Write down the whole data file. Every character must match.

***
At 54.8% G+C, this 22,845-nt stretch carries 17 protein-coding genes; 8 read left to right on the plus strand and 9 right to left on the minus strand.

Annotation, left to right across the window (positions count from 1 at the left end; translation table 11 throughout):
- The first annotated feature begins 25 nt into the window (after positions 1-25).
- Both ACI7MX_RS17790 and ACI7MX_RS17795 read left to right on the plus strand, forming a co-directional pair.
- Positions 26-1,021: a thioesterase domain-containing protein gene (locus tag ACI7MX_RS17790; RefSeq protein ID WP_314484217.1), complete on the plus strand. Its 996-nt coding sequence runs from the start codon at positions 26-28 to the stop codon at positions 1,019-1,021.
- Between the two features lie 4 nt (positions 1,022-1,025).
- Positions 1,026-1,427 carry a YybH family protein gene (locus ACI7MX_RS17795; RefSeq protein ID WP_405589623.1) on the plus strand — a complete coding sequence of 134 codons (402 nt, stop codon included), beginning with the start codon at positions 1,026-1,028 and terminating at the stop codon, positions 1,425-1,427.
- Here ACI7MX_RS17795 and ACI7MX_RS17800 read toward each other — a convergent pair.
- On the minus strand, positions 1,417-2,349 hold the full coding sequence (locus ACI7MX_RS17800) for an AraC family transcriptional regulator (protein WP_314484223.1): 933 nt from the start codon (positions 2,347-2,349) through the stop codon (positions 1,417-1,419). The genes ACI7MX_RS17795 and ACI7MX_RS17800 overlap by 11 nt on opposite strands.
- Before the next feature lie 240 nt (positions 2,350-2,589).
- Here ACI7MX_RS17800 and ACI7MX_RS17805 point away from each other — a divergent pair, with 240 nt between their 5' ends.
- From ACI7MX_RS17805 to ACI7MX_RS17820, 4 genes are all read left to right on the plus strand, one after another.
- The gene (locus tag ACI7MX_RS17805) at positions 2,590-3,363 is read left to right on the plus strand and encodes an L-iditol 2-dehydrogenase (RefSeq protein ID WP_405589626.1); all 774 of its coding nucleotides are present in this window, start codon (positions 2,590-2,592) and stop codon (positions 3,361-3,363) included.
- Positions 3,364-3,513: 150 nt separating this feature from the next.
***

At 54.8% G+C, this 22,845-nt stretch carries 17 protein-coding genes; 8 read left to right on the plus strand and 9 right to left on the minus strand.

Annotation, left to right across the window (positions count from 1 at the left end; translation table 11 throughout):
- The first annotated feature begins 25 nt into the window (after positions 1-25).
- Both ACI7MX_RS17790 and ACI7MX_RS17795 read left to right on the plus strand, forming a co-directional pair.
- Positions 26-1,021: a thioesterase domain-containing protein gene (locus tag ACI7MX_RS17790; RefSeq protein ID WP_314484217.1), complete on the plus strand. Its 996-nt coding sequence runs from the start codon at positions 26-28 to the stop codon at positions 1,019-1,021.
- Between the two features lie 4 nt (positions 1,022-1,025).
- Positions 1,026-1,427 carry a YybH family protein gene (locus ACI7MX_RS17795; RefSeq protein ID WP_405589623.1) on the plus strand — a complete coding sequence of 134 codons (402 nt, stop codon included), beginning with the start codon at positions 1,026-1,028 and terminating at the stop codon, positions 1,425-1,427.
- Here ACI7MX_RS17795 and ACI7MX_RS17800 read toward each other — a convergent pair.
- On the minus strand, positions 1,417-2,349 hold the full coding sequence (locus ACI7MX_RS17800) for an AraC family transcriptional regulator (protein WP_314484223.1): 933 nt from the start codon (positions 2,347-2,349) through the stop codon (positions 1,417-1,419). The genes ACI7MX_RS17795 and ACI7MX_RS17800 overlap by 11 nt on opposite strands.
- Before the next feature lie 240 nt (positions 2,350-2,589).
- Here ACI7MX_RS17800 and ACI7MX_RS17805 point away from each other — a divergent pair, with 240 nt between their 5' ends.
- From ACI7MX_RS17805 to ACI7MX_RS17820, 4 genes are all read left to right on the plus strand, one after another.
- The gene (locus tag ACI7MX_RS17805) at positions 2,590-3,363 is read left to right on the plus strand and encodes an L-iditol 2-dehydrogenase (RefSeq protein ID WP_405589626.1); all 774 of its coding nucleotides are present in this window, start codon (positions 2,590-2,592) and stop codon (positions 3,361-3,363) included.
- Positions 3,364-3,513: 150 nt separating this feature from the next.